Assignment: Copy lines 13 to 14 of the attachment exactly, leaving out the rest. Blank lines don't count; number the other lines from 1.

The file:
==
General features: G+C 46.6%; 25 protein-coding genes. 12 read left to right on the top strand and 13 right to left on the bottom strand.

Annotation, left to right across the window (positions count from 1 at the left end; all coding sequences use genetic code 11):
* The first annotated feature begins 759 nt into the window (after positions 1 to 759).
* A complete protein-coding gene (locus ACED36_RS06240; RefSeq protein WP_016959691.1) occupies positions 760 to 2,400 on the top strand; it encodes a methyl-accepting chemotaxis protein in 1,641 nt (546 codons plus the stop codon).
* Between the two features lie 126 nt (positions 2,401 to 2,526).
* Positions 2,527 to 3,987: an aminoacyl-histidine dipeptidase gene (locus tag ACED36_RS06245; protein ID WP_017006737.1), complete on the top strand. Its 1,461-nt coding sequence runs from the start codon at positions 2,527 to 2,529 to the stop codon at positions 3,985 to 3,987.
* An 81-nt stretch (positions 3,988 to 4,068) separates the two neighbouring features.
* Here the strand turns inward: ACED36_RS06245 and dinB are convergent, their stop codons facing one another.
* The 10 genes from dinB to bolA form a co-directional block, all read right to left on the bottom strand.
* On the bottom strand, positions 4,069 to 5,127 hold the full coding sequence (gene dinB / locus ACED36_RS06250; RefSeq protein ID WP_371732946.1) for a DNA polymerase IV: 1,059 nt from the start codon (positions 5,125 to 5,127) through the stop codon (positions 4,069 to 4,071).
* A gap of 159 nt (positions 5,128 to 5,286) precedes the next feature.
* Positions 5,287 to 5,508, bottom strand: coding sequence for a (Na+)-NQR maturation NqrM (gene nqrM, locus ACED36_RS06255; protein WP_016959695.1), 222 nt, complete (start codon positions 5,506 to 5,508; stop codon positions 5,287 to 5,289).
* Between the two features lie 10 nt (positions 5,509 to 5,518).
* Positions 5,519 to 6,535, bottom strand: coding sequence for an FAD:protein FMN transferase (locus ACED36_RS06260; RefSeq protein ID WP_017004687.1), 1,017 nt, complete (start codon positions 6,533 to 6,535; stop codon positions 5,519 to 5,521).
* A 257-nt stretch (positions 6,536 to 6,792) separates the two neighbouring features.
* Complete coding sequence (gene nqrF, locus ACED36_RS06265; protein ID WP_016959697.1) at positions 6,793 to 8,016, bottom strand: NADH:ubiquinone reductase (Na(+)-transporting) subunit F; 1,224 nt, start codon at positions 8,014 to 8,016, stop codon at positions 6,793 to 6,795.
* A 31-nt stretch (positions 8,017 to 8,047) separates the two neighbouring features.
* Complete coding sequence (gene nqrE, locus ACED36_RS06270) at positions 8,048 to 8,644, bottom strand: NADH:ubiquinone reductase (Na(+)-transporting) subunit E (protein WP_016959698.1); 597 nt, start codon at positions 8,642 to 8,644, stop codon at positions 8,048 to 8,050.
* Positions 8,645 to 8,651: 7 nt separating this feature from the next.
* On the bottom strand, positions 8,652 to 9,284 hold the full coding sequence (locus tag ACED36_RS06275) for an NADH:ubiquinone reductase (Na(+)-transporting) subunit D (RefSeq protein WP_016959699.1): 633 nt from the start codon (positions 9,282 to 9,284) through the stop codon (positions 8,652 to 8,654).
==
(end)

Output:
* Between the two features lie 10 nt (positions 5,509 to 5,518).
* Positions 5,519 to 6,535, bottom strand: coding sequence for an FAD:protein FMN transferase (locus ACED36_RS06260; RefSeq protein ID WP_017004687.1), 1,017 nt, complete (start codon positions 6,533 to 6,535; stop codon positions 5,519 to 5,521).